Beating victim Bryan Stow is again suing the Dodgers, alleging the team, two insurers and the San Francisco Giants fan’s former employer conspired to deprive him of adequate medical care.
Stow filed the lawsuit Monday in Los Angeles Superior Court against the National League franchise, Anthem Blue Cross, ACE Casualty & Property Insurance and American Medical Response Inc., where Stow worked before he was hurt. The suit alleges contract violations, fraud, breach of fiduciary duty, unjust enrichment and a violation of the state Business and Professions Code.
ACE provided insurance for the Dodgers and Anthem was Stow’s insurer.
The suit alleges the team and ACE are fraudulently trying to recover $3.4 million from the plaintiff regarding his health care.
Representatives of Anthem and the Dodgers could not be immediately reached.
Stow suffered a traumatic brain injury after being beaten by two Dodger fans in a parking lot of Dodger Stadium on March 31, 2011. Earlier this year a jury awarded him roughly $18 million in his first lawsuit against the team.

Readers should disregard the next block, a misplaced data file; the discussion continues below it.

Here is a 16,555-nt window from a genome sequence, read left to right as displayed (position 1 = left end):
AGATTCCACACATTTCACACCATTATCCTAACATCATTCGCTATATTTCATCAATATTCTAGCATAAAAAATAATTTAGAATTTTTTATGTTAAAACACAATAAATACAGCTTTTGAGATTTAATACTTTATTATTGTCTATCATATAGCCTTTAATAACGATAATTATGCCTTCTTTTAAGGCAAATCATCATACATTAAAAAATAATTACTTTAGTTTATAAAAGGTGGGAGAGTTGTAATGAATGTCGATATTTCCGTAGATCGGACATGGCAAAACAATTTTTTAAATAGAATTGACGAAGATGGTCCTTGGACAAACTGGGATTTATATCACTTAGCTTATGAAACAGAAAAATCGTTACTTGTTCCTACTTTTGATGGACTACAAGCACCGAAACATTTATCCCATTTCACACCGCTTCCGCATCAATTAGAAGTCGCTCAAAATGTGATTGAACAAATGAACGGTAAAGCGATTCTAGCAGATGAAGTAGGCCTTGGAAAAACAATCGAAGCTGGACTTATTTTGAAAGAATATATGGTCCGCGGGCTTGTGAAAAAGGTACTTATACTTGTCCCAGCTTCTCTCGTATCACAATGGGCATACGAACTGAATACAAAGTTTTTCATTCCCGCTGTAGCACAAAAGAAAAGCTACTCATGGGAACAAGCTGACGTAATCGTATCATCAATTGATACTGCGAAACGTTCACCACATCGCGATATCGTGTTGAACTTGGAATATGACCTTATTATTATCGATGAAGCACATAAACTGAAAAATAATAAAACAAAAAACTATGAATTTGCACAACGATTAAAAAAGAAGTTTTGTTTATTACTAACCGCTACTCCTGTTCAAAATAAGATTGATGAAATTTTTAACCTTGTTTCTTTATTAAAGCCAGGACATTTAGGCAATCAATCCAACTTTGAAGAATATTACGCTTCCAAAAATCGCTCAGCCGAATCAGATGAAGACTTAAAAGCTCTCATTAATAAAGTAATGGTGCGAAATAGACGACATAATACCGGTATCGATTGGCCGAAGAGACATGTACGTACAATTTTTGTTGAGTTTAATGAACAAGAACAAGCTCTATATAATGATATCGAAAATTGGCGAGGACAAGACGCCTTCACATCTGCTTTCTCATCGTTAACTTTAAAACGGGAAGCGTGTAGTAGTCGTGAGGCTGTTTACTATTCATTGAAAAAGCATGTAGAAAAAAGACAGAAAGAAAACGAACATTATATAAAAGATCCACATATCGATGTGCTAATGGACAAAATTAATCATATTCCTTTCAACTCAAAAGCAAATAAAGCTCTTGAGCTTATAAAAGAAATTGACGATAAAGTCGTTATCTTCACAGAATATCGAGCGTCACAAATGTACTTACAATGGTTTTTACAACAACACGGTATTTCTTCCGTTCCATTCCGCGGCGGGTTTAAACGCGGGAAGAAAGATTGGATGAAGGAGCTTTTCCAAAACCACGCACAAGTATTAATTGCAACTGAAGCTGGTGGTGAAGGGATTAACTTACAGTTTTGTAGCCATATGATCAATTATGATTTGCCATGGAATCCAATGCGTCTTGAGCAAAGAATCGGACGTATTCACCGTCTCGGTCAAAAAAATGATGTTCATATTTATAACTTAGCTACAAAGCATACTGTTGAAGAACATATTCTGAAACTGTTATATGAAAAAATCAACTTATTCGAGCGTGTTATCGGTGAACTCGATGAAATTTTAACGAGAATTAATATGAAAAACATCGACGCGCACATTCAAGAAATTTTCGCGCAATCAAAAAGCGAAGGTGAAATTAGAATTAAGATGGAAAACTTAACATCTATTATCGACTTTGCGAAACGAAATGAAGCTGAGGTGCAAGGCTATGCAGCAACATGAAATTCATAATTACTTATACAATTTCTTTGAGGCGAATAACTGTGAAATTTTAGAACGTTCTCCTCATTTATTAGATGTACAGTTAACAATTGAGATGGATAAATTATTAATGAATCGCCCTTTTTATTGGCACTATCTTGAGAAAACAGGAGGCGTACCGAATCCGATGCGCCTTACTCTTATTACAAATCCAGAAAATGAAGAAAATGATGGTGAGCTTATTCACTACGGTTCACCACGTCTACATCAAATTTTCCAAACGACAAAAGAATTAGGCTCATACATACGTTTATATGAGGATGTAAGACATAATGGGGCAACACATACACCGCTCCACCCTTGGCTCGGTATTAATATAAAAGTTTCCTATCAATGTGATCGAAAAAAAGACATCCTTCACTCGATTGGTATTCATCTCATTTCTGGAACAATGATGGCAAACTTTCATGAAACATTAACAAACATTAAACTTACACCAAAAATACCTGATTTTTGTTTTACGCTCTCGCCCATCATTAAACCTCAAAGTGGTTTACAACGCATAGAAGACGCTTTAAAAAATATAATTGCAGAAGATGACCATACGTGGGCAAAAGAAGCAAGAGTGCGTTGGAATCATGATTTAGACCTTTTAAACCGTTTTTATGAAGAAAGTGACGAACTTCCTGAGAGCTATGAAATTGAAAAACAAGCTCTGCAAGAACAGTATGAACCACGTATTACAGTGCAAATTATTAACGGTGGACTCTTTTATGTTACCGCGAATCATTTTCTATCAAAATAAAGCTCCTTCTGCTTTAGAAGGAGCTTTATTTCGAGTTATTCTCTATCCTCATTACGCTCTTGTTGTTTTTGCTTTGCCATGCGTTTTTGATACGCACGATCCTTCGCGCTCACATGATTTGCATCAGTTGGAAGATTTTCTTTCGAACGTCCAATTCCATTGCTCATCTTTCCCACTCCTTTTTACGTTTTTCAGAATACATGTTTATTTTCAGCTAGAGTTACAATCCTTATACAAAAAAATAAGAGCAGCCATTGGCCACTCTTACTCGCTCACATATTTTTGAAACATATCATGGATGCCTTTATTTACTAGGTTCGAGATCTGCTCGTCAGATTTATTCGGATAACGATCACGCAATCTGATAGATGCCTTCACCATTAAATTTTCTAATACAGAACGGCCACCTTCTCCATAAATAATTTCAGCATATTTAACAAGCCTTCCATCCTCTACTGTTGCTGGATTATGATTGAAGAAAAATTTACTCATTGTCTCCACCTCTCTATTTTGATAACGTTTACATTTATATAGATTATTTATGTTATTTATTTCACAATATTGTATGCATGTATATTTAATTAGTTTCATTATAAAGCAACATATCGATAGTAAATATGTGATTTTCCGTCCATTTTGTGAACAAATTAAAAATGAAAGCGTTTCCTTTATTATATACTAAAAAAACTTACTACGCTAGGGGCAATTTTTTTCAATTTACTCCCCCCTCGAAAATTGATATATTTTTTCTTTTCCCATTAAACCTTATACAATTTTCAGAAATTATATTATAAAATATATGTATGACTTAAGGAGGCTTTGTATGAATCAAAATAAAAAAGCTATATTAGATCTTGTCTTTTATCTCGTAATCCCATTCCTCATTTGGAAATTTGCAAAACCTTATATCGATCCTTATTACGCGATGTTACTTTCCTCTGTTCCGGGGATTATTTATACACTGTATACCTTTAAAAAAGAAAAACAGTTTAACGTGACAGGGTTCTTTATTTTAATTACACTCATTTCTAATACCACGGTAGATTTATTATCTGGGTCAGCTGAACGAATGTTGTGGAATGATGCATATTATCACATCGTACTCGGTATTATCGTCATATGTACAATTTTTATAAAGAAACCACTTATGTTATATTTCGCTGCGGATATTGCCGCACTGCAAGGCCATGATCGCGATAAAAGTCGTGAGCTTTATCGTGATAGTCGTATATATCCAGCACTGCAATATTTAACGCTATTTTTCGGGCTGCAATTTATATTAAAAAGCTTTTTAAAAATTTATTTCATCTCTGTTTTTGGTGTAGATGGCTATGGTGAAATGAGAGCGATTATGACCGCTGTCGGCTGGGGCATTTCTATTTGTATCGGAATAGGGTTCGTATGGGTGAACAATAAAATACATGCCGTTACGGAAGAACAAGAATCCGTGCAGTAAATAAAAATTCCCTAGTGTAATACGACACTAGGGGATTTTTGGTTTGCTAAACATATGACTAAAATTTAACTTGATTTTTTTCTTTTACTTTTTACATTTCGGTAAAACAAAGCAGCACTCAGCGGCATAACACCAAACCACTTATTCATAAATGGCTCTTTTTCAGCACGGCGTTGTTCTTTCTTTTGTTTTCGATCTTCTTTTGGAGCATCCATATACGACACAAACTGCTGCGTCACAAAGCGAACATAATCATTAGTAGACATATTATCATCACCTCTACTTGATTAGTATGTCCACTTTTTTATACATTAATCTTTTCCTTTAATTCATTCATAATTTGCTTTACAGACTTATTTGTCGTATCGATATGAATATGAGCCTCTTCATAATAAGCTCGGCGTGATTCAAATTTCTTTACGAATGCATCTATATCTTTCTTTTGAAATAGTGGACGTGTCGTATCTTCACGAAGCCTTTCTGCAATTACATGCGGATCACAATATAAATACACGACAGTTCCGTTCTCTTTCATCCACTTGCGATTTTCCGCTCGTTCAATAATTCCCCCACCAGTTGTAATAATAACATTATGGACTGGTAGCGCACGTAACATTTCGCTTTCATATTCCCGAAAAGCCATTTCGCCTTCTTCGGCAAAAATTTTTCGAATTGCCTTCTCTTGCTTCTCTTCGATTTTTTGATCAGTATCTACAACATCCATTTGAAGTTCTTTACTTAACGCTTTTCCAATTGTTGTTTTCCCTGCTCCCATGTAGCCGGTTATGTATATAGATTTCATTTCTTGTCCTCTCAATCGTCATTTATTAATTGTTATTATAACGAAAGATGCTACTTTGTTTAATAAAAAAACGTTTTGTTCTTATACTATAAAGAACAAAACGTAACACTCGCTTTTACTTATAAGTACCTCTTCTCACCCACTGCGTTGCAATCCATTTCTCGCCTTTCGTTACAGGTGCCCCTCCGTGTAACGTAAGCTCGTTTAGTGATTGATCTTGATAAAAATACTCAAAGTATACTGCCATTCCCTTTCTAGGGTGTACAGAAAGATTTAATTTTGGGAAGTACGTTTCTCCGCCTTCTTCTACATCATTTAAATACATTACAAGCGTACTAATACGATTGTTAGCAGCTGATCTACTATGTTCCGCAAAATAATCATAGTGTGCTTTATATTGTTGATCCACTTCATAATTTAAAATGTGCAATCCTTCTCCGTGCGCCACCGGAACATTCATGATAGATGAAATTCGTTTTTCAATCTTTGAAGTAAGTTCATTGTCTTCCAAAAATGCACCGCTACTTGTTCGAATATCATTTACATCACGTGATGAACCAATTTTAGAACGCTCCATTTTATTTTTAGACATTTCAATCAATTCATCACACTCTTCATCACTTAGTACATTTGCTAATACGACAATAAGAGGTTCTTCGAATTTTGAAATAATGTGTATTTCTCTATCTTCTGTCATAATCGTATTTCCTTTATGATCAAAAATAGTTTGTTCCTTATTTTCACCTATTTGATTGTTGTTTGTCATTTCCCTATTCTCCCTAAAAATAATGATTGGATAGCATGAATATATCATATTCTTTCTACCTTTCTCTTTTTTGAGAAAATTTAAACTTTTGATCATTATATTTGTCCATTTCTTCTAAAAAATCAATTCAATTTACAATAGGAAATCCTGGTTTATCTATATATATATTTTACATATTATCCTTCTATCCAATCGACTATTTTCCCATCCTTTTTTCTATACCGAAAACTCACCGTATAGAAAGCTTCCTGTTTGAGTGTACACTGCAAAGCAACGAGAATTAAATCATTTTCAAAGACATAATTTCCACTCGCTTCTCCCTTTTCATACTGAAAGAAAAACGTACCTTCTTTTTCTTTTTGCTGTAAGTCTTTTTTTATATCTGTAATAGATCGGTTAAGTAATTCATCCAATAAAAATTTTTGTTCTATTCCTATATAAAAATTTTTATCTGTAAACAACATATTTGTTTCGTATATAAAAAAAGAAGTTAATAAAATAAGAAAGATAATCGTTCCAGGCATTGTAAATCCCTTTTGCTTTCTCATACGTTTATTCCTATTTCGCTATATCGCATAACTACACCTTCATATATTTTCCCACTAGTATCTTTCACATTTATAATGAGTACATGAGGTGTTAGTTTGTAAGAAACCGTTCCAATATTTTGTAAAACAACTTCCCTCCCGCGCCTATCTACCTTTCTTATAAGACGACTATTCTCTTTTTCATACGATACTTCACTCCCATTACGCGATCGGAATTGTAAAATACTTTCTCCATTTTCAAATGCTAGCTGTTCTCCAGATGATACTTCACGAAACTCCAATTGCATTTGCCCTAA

According to the new complaint, Stow, now 45, was admitted to a Bakersfield medical facility in March 2012, where he received 24-hour care as well as physical, occupational and speech therapy. However, 13 months later Anthem refused to pay for any more treatment at the facility and Stow’s family had to remove him, the suit states.
Anthem sharply reduced the amount of therapy Stow could receive annually and he regressed as a result, the suit states. Stow alleges the action was in bad faith and was a violation of his Anthem policy.
The suit also alleges that a $3.4 million lien Anthem had in connection with Stow’s treatment was purchased by the Dodgers through ACE from American Medical Response for $1.8 million. Anthem did not tell Stow the lien was sold, according to the lawsuit.
“Even though the Los Angeles Dodgers LLC via ACE purchased the lien for $1.8 million, defendants seek credit from plaintiff for $3.4 million,” the suit states. “Further, defendants now seek to make a profit from plaintiff’s medical condition even though the lien was satisfied for $1.8 million.”
— City News Service
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